It will be interesting to see what happens as more Gen Zers become interested in current events and news. But for now, it looks like social media is a major news source for these individuals. If they aren’t already doing so, local and national sources may need to provide short news videos and stories on social media sites, such as Twitter’s Moments feature or Snapchat’s Stories feature, in order to better engage with this younger audience.
Lastly, let’s compare the top 3 tech usage habits of Gen Zers and Millennials.
#1 Gen Z is addicted to their digital devices.
After asking people “Would you call yourself addicted to your digital devices? (computer, smartphone, etc.),” we found Gen Zers are 25% more likely than Millennials to say they are addicted to their digital devices. A full 40% of Gen Z are self-identified digital device addicts. This generation grew up with technology, and for them, it’s probably hard to go without their devices. If this younger generation is constantly on their phones or devices and not watching as much live TV, we may experience a massive shift in advertising methods and marketing messages.
#2 Gen Z is serious about gaming, and virtual reality is on their mind.
28% of Generation Z is interested in purchasing a VR headset in order to enhance their gaming. This number compares to only 19% of the Millennial population. Close to half (44%) of Gen Zers play video games daily, which is 42% more likely than Millennials. Because of their increased playing frequency, it isn’t surprising that they are interested in purchasing a VR headset. As we see more Gen Zers entering the workforce, we may see more VR headsets being purchased.
#3 Millennials are slightly more likely to own fitness trackers and smartwatches.
When comparing fitness tracker and smartwatch ownership and usage, Millennial consumers are slightly more likely (+25%) to own and use trackers and/or smartwatches than Gen Z consumers. However, this doesn’t mean Gen Zers aren’t interested in owning a wearable fitness tracker and a smartwatch. Gen Zers are 63% more likely to say they plan to purchase a smartwatch, and they are 38% more likely to say they plan to purchase a wearable fitness tracker. It will be important for fitness tracker and smartwatch manufacturers to continue to evolve their products in order to keep the interest of Generation Z.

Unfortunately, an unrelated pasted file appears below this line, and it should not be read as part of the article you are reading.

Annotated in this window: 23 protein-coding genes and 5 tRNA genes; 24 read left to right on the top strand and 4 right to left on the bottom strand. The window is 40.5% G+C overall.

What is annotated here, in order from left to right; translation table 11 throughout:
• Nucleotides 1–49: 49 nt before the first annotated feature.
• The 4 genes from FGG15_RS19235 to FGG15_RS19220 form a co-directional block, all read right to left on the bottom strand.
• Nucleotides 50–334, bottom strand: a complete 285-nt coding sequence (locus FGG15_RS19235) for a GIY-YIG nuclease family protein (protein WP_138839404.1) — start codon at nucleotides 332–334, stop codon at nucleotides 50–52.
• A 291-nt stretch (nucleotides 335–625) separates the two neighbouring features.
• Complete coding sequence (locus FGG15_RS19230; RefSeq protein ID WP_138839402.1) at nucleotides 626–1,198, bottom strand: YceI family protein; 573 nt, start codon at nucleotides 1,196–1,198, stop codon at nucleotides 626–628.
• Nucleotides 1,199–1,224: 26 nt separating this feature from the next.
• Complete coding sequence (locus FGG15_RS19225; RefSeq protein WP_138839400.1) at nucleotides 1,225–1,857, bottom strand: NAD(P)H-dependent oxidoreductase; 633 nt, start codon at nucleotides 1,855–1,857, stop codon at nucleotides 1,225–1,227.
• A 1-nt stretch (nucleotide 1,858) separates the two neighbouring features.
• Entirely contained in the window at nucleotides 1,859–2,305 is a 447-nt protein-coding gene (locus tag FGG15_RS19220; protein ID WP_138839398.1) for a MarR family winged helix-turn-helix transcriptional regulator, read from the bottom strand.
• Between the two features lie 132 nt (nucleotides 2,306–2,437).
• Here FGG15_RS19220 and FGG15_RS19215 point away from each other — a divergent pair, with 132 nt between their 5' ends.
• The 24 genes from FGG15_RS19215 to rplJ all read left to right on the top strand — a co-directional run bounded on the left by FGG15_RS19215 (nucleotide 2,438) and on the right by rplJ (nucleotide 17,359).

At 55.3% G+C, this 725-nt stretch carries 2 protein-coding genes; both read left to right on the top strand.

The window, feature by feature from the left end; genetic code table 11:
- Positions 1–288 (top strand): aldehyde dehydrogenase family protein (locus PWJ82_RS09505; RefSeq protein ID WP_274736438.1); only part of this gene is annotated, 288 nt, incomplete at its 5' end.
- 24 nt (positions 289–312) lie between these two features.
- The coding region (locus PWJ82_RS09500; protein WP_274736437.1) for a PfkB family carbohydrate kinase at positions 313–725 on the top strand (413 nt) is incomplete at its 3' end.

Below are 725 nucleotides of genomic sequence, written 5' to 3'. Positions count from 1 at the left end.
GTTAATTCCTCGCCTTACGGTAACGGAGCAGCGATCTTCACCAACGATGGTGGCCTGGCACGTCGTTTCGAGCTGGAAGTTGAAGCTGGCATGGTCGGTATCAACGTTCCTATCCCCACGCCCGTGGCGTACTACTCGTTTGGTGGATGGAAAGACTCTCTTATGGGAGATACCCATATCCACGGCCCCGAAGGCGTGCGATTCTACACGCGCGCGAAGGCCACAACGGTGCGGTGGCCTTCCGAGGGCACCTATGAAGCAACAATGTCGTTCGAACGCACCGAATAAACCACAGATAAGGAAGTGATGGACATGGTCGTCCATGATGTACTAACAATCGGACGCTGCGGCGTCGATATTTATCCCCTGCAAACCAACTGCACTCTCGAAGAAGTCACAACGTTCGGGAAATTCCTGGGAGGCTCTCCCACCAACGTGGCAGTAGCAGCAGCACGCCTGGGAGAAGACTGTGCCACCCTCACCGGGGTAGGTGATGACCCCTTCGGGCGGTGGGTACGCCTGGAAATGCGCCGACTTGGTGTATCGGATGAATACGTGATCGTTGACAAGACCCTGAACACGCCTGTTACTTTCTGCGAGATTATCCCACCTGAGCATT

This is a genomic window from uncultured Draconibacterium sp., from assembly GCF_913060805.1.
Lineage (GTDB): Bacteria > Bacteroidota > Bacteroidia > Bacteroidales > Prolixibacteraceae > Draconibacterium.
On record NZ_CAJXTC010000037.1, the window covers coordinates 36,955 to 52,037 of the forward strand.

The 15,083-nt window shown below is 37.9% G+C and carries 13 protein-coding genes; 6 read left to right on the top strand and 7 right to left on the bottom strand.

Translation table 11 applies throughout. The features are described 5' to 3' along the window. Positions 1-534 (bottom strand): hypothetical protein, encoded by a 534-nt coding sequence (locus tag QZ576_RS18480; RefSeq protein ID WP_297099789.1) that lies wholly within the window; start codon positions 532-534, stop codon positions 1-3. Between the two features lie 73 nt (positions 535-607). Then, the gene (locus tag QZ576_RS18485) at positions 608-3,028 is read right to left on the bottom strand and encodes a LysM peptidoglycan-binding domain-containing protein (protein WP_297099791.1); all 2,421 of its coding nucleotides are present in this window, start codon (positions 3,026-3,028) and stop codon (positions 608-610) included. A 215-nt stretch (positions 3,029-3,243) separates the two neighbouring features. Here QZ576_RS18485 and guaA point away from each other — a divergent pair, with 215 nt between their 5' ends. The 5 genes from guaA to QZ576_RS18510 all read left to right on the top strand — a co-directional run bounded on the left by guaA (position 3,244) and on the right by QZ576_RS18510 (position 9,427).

What does this all mean?
Gen Z is growing in size and influence, so it’s important to start paying attention to this group of consumers. This younger generation is used to having media “on demand” and at their fingertips. From what we saw, streaming media is huge for this generation. They stream their TV shows, movies, video clips and music. Social media is also part of their daily routine, and it influences their shopping. They are addicted to their devices and as their financial situation improves, it seems they will continue purchasing new technology and gadgets. However, this device addiction, shift in content consumption and social media influence may pose a greater challenge to media companies, advertisers and marketers. It’s important to understand Gen Z’s current behaviors and to continue tracking their behaviors in the future.
This report was developed using data collected from January 2015 to July 2016. Download the PDF here. For more information about any of the data in this report, or to explore more data we have on this topic, please contact us: firstname.lastname@example.org